The western part of Arkansas will serve a major portion of this planned route with Texarkana, Fort Smith and the quad-cities of Northwest Arkansas all serving as contact points along the way. Missouri has built its portion from Kansas City to just north of its border with Arkansas. Once a bypass is constructed around Bella Vista, it will connect with what is now I-540 and proceed south past Fort Smith.
And while Louisiana’s portion of I-49 comes all the way up from Lafayette to a temporary end on the Arkansas border, waiting for a 10-mile portion to be completed from Doddridge, Ark., it’s the sizable gap between Texarkana and Fort Smith through the Ouachita Mountains that remains the biggest hurdle to clear before I-49 can become a non-stop fast-track through the nation’s middle.
While the U.S. Department of Transportation and the Arkansas Highway & Transportation Department have long-term plans in place to finish the approximately 170-mile section, a new interstate has made a surprise appearance in Texarkana (if anything in the slow-motion world of road-building could be described as a “surprise” in the first place.) This new development could shift progress on I-49 into a higher gear.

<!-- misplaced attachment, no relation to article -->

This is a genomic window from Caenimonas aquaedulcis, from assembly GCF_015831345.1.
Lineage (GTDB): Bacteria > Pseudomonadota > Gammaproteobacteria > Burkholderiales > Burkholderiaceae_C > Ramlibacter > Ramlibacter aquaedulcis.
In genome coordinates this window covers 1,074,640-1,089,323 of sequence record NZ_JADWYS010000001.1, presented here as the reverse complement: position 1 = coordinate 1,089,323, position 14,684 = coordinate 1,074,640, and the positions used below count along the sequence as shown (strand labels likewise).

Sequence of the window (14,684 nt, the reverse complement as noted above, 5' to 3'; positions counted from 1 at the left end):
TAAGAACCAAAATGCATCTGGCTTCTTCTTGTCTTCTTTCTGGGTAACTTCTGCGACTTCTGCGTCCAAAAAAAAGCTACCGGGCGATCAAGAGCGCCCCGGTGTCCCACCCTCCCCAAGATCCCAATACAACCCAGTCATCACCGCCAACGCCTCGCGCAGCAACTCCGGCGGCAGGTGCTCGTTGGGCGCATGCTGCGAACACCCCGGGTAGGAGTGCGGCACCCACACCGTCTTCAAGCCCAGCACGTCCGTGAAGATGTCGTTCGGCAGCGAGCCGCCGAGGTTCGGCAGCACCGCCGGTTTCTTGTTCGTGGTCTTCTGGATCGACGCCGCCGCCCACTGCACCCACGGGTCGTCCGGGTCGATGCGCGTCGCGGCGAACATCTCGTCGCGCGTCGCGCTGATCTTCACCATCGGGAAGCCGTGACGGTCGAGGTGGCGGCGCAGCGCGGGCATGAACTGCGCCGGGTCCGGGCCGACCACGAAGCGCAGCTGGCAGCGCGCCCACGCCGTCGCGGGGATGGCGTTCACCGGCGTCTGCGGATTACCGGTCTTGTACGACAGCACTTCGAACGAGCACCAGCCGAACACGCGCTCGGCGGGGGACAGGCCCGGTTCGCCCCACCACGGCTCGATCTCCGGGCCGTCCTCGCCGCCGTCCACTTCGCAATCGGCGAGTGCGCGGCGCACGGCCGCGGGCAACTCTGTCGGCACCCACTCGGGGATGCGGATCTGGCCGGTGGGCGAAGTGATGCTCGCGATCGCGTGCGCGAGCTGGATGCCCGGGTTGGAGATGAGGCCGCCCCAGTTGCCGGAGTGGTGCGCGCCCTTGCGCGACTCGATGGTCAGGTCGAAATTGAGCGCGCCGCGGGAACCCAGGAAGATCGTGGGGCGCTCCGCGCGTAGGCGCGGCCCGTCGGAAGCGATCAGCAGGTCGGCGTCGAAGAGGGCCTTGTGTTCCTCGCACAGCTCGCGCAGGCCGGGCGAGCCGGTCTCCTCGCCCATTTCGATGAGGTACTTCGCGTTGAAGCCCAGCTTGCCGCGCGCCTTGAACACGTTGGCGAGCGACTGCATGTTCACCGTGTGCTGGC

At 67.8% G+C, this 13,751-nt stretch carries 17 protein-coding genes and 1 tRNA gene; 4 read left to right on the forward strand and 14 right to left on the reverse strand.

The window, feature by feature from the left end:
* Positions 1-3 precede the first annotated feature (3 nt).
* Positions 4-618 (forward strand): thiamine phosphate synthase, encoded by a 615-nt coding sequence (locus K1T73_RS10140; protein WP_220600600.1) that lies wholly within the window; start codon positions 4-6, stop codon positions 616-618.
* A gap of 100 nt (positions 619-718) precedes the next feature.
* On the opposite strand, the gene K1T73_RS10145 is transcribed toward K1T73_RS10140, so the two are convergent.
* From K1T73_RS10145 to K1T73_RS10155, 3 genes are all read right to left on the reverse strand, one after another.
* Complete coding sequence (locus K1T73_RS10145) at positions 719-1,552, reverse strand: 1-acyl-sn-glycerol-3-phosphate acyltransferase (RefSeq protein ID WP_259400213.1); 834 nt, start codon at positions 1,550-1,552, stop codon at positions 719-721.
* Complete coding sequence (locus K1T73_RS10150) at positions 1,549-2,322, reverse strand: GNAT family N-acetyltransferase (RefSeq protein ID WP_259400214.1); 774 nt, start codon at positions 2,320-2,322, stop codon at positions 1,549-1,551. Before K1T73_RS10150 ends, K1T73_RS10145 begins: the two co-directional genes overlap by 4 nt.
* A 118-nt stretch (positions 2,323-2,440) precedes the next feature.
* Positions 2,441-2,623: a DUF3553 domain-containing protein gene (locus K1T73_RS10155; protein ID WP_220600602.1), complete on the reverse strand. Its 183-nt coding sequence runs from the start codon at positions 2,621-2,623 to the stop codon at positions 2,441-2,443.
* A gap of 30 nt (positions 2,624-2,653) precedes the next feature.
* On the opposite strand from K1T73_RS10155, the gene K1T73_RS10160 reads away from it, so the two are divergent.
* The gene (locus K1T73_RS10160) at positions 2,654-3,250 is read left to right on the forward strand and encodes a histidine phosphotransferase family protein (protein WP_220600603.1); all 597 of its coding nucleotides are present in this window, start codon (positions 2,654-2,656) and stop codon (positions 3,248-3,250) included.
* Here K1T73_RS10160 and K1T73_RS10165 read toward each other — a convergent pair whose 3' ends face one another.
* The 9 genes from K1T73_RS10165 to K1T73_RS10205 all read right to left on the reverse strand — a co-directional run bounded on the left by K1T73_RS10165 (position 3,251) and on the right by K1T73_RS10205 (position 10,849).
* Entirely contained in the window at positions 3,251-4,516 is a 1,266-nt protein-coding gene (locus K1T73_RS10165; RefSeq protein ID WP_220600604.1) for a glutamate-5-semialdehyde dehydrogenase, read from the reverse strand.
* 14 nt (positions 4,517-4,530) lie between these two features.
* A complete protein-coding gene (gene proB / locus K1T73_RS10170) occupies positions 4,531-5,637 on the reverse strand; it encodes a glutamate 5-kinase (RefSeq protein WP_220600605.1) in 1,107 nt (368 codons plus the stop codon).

Season of 69
Interstate 69 is another multi-state project being built in stages across the region and also represents a dramatic shift in the way goods will be transported across the country in the 21st century. Its planned path stretches from the Mexican border in Texas to its current southern terminus outside of Indianapolis and then onward to what will remain its northern terminus at the Canadian border near Port Huron, Mich.